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Getting quality beans is even more important for iced coffee than with hot cuppas. The warmth in hot coffee mellows its flavor. So, it ends up masking any imperfections. With iced coffee, though, you have less room for error. Make the switch today. Your cold beverage will end up feeling and tasting more sophisticated than before.

Low-acid, medium roasts are best in such cases, or any kind of coffee with floral or fruit flavor notes. You can also try to opt for roasts that give a hint of dessert: vanilla, chocolate, caramel, etc.

Use coffee for ice cubes

When you have some cold-brewed coffee left, don’t pour it down the drain. Put it into an ice tray and freeze it to cool down your next batch. This will elevate iced coffee by providing that chill factor while also ensuring that the drink isn’t overly diluted. Ice cubes from cold brew coffee will give you the best results. But you can use any kind of black coffee for this purpose.

It’s also possible to get a bit creative with these ice cubes. You can skip extra steps and make customized cubes by adding chocolate chips, syrups, cinnamon, or other mix-ins that will elevate iced coffee to a whole other level. There are even ice cube trays that can make fun shapes with your leftover coffee. Besides, having the right coffee accessories do matter.

Make a lot in one go

The next time you make iced coffee, make a large batch all at once. This will save a lot of time when you want the same drink again. Of course, you can always switch things up by adding different syrups, milk, and so on.

It’s usually safe to store the iced coffee in a container. Just make sure the container is refrigerator-safe or else made of glass. That way, you’ll be able to have your cup of joe whenever you want it during the day or night.

You can also save space by making your coffee batch double-strength. Add the milk as needed when you want more. This is also a logical step if there are several coffee drinkers at home — all with different preferences for milk, ice, and sugar.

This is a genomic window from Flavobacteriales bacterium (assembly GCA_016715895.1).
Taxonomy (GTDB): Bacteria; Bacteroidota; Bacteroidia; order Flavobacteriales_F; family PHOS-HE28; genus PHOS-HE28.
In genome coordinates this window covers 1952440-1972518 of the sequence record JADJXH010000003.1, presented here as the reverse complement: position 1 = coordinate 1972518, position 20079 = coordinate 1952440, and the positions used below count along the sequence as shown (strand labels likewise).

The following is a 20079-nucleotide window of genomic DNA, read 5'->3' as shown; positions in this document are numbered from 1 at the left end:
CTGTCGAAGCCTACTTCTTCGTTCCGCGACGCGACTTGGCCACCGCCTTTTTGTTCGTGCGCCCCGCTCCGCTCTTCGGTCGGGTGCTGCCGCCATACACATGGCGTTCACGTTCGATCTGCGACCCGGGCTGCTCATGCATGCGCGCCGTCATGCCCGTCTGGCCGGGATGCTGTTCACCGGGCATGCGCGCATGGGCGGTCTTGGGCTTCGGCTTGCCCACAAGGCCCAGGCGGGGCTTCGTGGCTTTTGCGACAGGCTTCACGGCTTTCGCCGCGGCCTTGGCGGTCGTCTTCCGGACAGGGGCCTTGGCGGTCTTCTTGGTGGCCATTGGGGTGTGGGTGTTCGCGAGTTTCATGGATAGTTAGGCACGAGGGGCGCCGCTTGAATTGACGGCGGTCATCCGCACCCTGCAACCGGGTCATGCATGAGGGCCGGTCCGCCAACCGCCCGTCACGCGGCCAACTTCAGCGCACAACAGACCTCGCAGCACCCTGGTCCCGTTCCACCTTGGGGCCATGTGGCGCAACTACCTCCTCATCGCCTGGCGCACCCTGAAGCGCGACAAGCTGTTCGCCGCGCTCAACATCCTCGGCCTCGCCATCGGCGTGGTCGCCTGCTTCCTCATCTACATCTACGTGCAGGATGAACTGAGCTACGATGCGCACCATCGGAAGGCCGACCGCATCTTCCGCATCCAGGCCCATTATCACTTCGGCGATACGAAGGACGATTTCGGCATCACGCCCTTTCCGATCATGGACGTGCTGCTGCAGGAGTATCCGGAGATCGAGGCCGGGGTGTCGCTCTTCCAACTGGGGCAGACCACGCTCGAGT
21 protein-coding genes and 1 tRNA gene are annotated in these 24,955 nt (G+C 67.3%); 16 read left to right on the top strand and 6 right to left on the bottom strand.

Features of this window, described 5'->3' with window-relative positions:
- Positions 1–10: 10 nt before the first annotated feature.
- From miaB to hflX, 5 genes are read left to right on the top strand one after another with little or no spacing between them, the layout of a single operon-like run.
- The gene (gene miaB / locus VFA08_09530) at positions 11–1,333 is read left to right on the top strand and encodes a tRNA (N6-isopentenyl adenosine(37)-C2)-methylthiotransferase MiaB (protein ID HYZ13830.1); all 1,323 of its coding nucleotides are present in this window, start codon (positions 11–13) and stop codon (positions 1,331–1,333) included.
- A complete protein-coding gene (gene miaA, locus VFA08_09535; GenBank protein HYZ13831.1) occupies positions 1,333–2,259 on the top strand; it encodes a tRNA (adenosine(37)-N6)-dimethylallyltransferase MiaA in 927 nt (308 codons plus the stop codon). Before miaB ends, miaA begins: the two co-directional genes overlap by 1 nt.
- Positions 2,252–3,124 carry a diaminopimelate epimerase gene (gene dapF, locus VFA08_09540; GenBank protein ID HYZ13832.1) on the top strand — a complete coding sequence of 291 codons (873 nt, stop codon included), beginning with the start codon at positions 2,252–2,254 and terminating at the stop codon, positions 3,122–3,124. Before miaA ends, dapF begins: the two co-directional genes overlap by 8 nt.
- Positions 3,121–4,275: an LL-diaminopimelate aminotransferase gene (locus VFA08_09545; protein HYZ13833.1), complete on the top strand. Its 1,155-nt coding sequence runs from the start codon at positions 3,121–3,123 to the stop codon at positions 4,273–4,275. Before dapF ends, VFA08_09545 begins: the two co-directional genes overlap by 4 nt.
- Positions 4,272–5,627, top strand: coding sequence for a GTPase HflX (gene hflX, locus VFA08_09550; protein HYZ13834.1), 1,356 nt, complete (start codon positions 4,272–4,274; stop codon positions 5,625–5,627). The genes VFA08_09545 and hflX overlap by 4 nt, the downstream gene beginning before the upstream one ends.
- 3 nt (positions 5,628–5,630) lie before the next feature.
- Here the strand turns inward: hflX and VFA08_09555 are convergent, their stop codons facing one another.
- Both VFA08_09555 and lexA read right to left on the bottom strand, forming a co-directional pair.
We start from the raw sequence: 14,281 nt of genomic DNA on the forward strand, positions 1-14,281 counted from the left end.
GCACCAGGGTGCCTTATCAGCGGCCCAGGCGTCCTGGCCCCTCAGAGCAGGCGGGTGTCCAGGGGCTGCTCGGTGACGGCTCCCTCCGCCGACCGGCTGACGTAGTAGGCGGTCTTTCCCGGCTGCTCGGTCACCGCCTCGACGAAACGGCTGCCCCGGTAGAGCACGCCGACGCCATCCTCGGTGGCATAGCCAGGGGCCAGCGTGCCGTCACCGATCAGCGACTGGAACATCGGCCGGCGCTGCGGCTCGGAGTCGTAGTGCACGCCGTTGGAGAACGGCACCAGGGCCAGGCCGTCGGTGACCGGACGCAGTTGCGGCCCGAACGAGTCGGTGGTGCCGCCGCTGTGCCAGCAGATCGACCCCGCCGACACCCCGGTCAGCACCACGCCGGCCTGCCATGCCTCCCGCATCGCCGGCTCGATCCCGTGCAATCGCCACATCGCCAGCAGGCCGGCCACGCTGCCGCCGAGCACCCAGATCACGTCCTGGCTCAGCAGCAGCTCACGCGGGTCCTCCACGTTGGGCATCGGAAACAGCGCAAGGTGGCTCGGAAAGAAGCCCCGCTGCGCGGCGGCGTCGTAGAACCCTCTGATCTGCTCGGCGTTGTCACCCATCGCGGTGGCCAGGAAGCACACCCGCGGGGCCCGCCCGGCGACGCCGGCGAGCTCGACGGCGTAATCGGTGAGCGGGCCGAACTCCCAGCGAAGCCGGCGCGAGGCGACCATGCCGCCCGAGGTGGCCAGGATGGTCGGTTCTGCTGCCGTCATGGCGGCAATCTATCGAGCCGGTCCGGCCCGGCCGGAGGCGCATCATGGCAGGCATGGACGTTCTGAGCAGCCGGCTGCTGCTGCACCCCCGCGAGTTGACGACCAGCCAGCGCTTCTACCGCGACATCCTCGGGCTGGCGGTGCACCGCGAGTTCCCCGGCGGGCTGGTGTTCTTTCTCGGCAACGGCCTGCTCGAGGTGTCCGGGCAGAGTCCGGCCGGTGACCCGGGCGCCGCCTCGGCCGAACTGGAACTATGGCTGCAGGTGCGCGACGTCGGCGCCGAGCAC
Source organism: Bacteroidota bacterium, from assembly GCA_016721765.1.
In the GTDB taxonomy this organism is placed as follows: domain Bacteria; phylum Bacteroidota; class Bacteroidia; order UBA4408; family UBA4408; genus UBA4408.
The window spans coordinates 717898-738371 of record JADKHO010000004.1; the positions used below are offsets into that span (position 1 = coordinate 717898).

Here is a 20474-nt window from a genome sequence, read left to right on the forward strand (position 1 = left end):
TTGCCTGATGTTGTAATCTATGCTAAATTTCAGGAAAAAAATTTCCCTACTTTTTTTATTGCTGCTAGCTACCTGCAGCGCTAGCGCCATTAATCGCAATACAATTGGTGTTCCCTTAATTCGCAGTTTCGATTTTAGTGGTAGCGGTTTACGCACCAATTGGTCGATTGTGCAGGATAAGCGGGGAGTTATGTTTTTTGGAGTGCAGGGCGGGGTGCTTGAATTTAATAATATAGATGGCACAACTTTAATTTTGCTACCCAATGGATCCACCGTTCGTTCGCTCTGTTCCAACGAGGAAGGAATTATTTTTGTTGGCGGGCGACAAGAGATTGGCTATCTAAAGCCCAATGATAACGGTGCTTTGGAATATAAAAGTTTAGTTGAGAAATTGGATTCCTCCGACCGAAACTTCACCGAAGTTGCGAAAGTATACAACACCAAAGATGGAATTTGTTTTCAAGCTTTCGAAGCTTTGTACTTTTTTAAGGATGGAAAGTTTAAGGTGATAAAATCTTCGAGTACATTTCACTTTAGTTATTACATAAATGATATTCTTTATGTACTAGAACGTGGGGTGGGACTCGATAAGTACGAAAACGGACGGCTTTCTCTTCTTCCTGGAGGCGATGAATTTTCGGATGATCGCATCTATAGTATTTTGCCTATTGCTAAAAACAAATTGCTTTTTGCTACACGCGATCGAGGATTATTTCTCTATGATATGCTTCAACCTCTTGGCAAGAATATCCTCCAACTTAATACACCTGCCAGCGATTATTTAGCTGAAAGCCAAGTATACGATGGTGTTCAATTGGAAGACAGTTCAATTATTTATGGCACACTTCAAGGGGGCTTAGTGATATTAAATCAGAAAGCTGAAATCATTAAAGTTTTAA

Explore milk alternatives

Even if you don’t usually go for non-dairy milk, try making use of it in the next batch of iced coffee. Believe it or not, iced coffee with soy, oat, or almond milk and cream might actually be creamier than real dairy versions.

You also get a whole lot of options with non-dairy. So, it’s a lot of fun changing up the flavors with every new cup of coffee! If you use nut milk like cashew or almond, the result will be a creamy, nutty finish for your beverage.

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During the summer, coconut milk is one of the best ways to cool you down. When you add it to your iced coffee, you get a creamy appearance and feel.

Use your French press

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Cold brew coffee calls for a smooth touch. One of the best ways to start it off is to use a French press. You can do this by first filling up the French press using fresh water on top of the roasted and ground beans. Then, leave the mixture to steep. It’ll have a stronger flavor if you leave it overnight.

Once you think the coffee mixture is at the required strength, you can press the French press and pour the extract over ice cubes. Add any kind and any amount of milk you like, stir it all up, and enjoy!

Filter the cold brew

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The sign of a quality cold brew is that it’s silky smooth and dark in appearance. When using a French press, it’s possible to filter the brew one more time by putting it through a coffee filter. With this step, you take all the traces of the ground out of your drink.

Filtering the cold coffee brew as much as possible will make sure that your drink is smooth and enjoyable. Since there’s no heat to dissolve any remnants, filtering is the next best thing to ensure that your experience isn’t spoilt.

In case you’re not using a French press, there’s always the option of using a sieve with a fine mesh to strain the coffee extract. You can even use a cheesecloth for smoother results.

Sip on at Home!

If you haven’t tried to elevate iced coffee yet, try out some of the tips above and see the difference! A tall glass of that cooling brew will give you your caffeine fix on a sweltering day.

Of course, elevating your iced coffee to the next level will require some effort. Once you taste the difference, though, there might be no going back. Who knows, these steps might have you skipping trips to your local coffee shop. If all these tips and tricks seem a bit overwhelming, just go with one and enjoy your upgraded brew!